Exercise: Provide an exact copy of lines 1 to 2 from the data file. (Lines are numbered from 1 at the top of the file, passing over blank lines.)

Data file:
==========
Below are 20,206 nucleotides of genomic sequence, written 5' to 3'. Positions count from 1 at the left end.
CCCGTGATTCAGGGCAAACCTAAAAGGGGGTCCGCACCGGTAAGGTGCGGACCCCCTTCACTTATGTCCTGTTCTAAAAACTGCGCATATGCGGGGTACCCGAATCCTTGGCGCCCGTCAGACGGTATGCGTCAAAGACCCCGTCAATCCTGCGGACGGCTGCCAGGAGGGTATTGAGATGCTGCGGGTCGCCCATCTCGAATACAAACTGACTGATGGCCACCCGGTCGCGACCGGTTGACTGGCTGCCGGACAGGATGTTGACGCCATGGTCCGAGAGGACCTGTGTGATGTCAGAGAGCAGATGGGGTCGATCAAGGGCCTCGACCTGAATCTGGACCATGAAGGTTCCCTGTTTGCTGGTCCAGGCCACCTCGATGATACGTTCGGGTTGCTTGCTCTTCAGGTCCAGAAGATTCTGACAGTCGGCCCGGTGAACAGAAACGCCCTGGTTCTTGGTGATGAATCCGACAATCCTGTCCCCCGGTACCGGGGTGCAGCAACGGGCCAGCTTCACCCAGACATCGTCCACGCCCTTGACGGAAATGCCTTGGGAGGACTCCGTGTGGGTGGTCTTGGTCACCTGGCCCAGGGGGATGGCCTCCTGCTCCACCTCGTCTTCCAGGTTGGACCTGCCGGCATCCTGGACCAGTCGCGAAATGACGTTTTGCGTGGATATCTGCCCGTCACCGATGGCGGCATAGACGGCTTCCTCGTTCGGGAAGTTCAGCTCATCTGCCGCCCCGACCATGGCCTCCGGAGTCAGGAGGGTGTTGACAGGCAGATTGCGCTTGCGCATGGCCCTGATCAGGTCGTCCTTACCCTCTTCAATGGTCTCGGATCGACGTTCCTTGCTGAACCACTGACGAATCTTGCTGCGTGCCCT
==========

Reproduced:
Below are 20,206 nucleotides of genomic sequence, written 5' to 3'. Positions count from 1 at the left end.
CCCGTGATTCAGGGCAAACCTAAAAGGGGGTCCGCACCGGTAAGGTGCGGACCCCCTTCACTTATGTCCTGTTCTAAAAACTGCGCATATGCGGGGTACCCGAATCCTTGGCGCCCGTCAGACGGTATGCGTCAAAGACCCCGTCAATCCTGCGGACGGCTGCCAGGAGGGTATTGAGATGCTGCGGGTCGCCCATCTCGAATACAAACTGACTGATGGCCACCCGGTCGCGACCGGTTGACTGGCTGCCGGACAGGATGTTGACGCCATGGTCCGAGAGGACCTGTGTGATGTCAGAGAGCAGATGGGGTCGATCAAGGGCCTCGACCTGAATCTGGACCATGAAGGTTCCCTGTTTGCTGGTCCAGGCCACCTCGATGATACGTTCGGGTTGCTTGCTCTTCAGGTCCAGAAGATTCTGACAGTCGGCCCGGTGAACAGAAACGCCCTGGTTCTTGGTGATGAATCCGACAATCCTGTCCCCCGGTACCGGGGTGCAGCAACGGGCCAGCTTCACCCAGACATCGTCCACGCCCTTGACGGAAATGCCTTGGGAGGACTCCGTGTGGGTGGTCTTGGTCACCTGGCCCAGGGGGATGGCCTCCTGCTCCACCTCGTCTTCCAGGTTGGACCTGCCGGCATCCTGGACCAGTCGCGAAATGACGTTTTGCGTGGATATCTGCCCGTCACCGATGGCGGCATAGACGGCTTCCTCGTTCGGGAAGTTCAGCTCATCTGCCGCCCCGACCATGGCCTCCGGAGTCAGGAGGGTGTTGACAGGCAGATTGCGCTTGCGCATGGCCCTGATCAGGTCGTCCTTACCCTCTTCAATGGTCTCGGATCGACGTTCCTTGCTGAACCACTGACGAATCTTGCTGCGTGCCCT